Inmate dies, 6 others hospitalized due to heat, congestion at Pasay City jail
The prevailing summer heat compounded by an overcrowded cells at the Pasay City Jail could be a deadly combination as an inmate died while six others were rushed to the hospital after fainting due to exhaustion and possible dehydration on Wednesday.
Inmate Domingo delos Santos, 30, appeared to be the third inmate to die at the city jail since February. The jail facility remains to struggle in looking for viable measures to adjust from the increasing population of detainees.
In a report by Chief Insp. Rogelio Hernandez, of the Pasay City Police, around 105 male detainees erupted in an “unruly” noise barrage at 10:30 p.m. on Wednesday to call the attention of authorities after their fellow inmates fell unconscious.
There are 143 prisoners at the male detention cell of the Station Investigation and Detective Management Branch, a 22.8-square-meter facility meant to accommodate only 40 people, Senior Insp. Wilfredo Sangel, chief of investigation of the Pasay police, told the Inquirer on Wednesday.
Hernandez said that the detainees collapsed due to the “congestion of the facility from the great[ness] of their numbers, coupled with the rising extreme heat during summer time.”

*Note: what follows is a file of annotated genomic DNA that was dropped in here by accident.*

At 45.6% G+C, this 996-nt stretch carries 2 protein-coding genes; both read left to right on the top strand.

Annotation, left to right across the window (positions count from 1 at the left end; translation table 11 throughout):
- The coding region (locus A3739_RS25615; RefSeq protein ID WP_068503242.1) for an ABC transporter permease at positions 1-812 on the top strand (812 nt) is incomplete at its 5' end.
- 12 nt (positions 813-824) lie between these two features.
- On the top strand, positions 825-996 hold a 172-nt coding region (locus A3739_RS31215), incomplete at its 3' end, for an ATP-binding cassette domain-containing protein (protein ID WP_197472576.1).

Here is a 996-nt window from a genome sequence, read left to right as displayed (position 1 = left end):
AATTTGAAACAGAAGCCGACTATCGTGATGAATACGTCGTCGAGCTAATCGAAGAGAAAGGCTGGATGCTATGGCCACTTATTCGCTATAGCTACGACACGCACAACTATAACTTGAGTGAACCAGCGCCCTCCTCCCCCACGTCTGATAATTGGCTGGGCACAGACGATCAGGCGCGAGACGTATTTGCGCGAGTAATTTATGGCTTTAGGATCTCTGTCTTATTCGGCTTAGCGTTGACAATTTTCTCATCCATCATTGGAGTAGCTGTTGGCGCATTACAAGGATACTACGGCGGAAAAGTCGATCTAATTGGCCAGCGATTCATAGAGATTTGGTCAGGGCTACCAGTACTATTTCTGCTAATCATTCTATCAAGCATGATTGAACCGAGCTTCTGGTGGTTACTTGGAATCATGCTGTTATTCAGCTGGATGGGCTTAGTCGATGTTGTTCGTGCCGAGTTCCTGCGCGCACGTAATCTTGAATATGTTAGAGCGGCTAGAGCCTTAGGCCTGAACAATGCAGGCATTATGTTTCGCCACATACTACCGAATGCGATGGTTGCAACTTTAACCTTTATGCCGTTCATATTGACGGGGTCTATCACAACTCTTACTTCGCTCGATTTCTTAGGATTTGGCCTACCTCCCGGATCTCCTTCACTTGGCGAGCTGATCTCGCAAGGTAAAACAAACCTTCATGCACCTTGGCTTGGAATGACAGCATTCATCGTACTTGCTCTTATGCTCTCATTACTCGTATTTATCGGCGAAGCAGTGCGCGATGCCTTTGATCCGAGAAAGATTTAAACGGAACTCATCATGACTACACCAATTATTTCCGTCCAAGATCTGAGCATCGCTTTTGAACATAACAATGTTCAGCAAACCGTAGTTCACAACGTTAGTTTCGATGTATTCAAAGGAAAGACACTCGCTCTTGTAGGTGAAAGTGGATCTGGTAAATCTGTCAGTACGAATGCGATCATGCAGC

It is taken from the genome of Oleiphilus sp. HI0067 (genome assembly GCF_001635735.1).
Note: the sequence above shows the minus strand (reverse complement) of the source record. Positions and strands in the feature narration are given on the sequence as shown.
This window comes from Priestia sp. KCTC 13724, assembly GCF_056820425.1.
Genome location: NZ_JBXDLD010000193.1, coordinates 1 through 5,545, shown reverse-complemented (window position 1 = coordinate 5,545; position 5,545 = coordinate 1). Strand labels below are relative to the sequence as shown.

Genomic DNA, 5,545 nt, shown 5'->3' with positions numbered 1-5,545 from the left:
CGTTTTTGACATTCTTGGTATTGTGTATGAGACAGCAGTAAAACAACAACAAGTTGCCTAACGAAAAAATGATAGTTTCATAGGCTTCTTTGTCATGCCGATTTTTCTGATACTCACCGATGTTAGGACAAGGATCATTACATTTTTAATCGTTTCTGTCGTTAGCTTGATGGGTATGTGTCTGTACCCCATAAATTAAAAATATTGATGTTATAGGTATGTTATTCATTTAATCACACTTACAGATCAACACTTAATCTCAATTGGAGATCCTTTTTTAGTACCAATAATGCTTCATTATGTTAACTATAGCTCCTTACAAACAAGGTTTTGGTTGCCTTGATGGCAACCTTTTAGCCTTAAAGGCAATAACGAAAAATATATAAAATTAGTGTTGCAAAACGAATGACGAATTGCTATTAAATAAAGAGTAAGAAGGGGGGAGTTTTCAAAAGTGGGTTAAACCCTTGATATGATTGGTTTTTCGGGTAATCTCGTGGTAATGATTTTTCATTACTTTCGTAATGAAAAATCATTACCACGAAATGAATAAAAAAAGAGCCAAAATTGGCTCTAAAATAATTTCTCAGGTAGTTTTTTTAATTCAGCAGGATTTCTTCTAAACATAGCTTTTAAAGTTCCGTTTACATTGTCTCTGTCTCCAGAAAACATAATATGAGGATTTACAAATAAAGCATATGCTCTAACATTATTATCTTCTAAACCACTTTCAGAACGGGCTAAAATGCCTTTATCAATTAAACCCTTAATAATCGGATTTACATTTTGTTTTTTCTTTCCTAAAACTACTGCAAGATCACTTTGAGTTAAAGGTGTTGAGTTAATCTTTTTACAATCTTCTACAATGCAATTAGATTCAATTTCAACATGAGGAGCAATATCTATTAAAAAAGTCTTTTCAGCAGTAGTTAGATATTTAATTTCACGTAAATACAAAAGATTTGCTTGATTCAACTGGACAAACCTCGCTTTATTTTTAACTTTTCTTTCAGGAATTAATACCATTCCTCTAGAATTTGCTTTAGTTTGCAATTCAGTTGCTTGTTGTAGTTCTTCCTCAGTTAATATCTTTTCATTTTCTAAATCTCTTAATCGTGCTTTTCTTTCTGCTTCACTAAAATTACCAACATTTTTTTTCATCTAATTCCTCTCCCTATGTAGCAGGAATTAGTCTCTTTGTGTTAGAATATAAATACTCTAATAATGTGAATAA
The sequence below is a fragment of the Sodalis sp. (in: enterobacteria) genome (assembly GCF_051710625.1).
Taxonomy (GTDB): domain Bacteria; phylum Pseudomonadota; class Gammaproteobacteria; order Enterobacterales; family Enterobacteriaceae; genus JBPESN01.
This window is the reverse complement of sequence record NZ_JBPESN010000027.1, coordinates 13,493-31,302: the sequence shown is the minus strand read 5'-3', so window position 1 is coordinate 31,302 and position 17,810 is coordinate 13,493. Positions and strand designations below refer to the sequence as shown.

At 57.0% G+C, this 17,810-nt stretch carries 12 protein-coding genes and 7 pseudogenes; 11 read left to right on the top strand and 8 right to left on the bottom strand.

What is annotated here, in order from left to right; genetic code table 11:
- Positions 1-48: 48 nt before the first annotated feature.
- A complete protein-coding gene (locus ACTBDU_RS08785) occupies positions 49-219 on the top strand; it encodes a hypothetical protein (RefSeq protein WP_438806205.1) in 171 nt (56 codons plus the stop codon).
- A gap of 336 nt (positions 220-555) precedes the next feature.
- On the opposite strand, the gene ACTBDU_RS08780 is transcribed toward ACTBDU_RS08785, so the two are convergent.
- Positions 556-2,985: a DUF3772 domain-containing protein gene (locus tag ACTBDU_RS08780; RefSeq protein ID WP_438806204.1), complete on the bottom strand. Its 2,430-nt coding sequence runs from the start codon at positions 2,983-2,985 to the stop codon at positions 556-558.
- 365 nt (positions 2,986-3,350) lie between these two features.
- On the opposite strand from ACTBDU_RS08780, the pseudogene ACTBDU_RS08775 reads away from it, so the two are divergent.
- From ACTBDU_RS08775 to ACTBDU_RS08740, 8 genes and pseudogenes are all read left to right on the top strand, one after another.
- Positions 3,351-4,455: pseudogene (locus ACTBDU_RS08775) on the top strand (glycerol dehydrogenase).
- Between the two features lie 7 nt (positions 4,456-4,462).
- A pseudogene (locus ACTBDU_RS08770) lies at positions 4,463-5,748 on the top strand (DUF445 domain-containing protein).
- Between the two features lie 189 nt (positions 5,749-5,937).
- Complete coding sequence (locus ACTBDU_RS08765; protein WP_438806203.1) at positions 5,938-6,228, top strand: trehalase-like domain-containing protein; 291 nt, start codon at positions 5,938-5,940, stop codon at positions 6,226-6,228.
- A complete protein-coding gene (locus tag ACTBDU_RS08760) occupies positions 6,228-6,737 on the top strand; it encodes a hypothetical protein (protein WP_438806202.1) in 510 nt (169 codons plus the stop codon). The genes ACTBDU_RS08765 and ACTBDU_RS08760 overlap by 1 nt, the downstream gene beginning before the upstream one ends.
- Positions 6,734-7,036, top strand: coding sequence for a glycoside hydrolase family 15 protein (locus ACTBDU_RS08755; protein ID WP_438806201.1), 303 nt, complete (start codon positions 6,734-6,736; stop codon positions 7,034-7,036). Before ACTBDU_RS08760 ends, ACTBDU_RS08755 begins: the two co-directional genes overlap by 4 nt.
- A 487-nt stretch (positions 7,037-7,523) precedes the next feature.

The report said that a rescue team immediately rushed in and took eight sick inmates to the Pasay City General Hospital. Delos Santos was, however, declared dead opon arrival at the emergency room at about 11:15 p.m.
Sangel said Delos Santos had been at the male detention cell for almost three weeks for drug-related charges. Prior to Delos Santos’ death, reports said he had fainted earlier in the day but managed to recoup himself after been given proper medication, Sangel added.
Five prisoners returned to the jail on Thursday and were in stable condition, while one Eric de Leon, who is also facing drug charges, remained at the hospital.
To ease congestion, city police officers decided to temporarily transfer the 14 female detainees to the office occupied by police investigators, and let some of the men use the cell typically reserved for female inmates to decongest the cells.
Sangel added that medics were being brought in every two hours to check on the condition of detainees.
Police officials attributed the swelling in the number of inmates to the nightly simultaneous anticriminality and law enforcement operations conducted by police. Most of those being arrested are suspects who are breaking city ordinances like drinking in public and illegal gambling. With reports from Joanna P. delos Santos, Jonnabeth Ortega and Samantha I. Almero / jpv
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